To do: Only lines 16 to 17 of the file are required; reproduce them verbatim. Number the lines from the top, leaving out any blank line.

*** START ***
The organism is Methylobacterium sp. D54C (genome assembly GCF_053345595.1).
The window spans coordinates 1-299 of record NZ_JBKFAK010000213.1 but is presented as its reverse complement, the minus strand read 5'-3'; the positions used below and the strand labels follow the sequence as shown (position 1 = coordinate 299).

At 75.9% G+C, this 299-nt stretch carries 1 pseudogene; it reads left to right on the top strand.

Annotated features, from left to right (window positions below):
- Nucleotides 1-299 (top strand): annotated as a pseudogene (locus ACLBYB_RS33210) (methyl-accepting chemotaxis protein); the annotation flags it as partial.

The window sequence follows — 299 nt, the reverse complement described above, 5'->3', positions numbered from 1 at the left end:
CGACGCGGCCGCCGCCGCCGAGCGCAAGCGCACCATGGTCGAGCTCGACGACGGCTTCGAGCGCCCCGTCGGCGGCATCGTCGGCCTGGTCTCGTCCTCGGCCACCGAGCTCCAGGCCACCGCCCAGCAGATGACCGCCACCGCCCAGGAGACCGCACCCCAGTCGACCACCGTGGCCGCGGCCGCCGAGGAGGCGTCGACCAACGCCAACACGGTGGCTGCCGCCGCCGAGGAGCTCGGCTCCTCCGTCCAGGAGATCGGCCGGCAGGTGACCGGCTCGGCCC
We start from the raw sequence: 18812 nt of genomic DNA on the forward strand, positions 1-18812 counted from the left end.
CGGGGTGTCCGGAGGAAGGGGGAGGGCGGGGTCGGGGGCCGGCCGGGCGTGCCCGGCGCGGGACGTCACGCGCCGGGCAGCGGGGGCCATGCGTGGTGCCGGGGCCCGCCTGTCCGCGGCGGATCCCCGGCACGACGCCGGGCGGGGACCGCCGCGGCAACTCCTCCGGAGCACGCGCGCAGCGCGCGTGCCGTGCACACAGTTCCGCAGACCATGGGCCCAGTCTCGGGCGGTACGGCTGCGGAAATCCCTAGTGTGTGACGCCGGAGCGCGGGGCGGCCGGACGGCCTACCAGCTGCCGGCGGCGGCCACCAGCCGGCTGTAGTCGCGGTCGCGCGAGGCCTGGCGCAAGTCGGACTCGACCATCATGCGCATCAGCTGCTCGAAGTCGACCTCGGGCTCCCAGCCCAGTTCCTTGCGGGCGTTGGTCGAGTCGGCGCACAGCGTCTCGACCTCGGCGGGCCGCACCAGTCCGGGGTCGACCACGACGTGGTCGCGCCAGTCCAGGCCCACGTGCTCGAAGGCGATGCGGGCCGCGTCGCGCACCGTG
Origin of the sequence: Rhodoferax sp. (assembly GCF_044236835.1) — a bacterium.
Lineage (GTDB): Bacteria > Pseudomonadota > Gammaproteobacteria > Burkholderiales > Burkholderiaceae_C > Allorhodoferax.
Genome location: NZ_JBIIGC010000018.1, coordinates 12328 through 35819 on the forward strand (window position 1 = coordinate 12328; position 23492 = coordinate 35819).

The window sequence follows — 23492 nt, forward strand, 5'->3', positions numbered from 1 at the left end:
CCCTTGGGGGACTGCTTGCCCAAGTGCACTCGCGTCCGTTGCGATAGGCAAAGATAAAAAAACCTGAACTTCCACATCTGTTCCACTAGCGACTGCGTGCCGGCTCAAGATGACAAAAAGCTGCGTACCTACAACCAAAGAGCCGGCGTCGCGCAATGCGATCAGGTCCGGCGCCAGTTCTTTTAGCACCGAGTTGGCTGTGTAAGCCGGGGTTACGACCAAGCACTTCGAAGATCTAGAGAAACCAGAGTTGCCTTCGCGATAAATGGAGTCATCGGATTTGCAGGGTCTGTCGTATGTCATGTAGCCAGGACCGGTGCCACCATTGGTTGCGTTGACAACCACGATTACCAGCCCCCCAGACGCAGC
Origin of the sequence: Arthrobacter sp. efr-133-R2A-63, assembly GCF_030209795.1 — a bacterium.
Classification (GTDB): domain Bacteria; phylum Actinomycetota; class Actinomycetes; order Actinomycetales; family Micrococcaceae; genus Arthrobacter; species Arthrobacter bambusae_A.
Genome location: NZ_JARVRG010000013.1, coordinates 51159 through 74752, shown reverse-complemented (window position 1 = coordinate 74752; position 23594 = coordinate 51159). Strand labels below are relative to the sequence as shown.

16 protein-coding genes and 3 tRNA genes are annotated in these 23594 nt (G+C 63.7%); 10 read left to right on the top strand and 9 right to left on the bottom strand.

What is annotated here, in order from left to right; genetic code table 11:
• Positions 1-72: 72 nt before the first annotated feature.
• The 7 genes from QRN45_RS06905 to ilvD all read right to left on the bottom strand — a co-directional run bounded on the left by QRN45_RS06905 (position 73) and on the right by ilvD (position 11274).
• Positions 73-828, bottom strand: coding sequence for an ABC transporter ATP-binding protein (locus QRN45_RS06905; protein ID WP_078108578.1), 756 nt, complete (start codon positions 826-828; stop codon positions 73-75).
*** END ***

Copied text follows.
Classification (GTDB): domain Bacteria; phylum Actinomycetota; class Actinomycetes; order Actinomycetales; family Micrococcaceae; genus Arthrobacter; species Arthrobacter bambusae_A.
Genome location: NZ_JARVRG010000013.1, coordinates 51159 through 74752, shown reverse-complemented (window position 1 = coordinate 74752; position 23594 = coordinate 51159). Strand labels below are relative to the sequence as shown.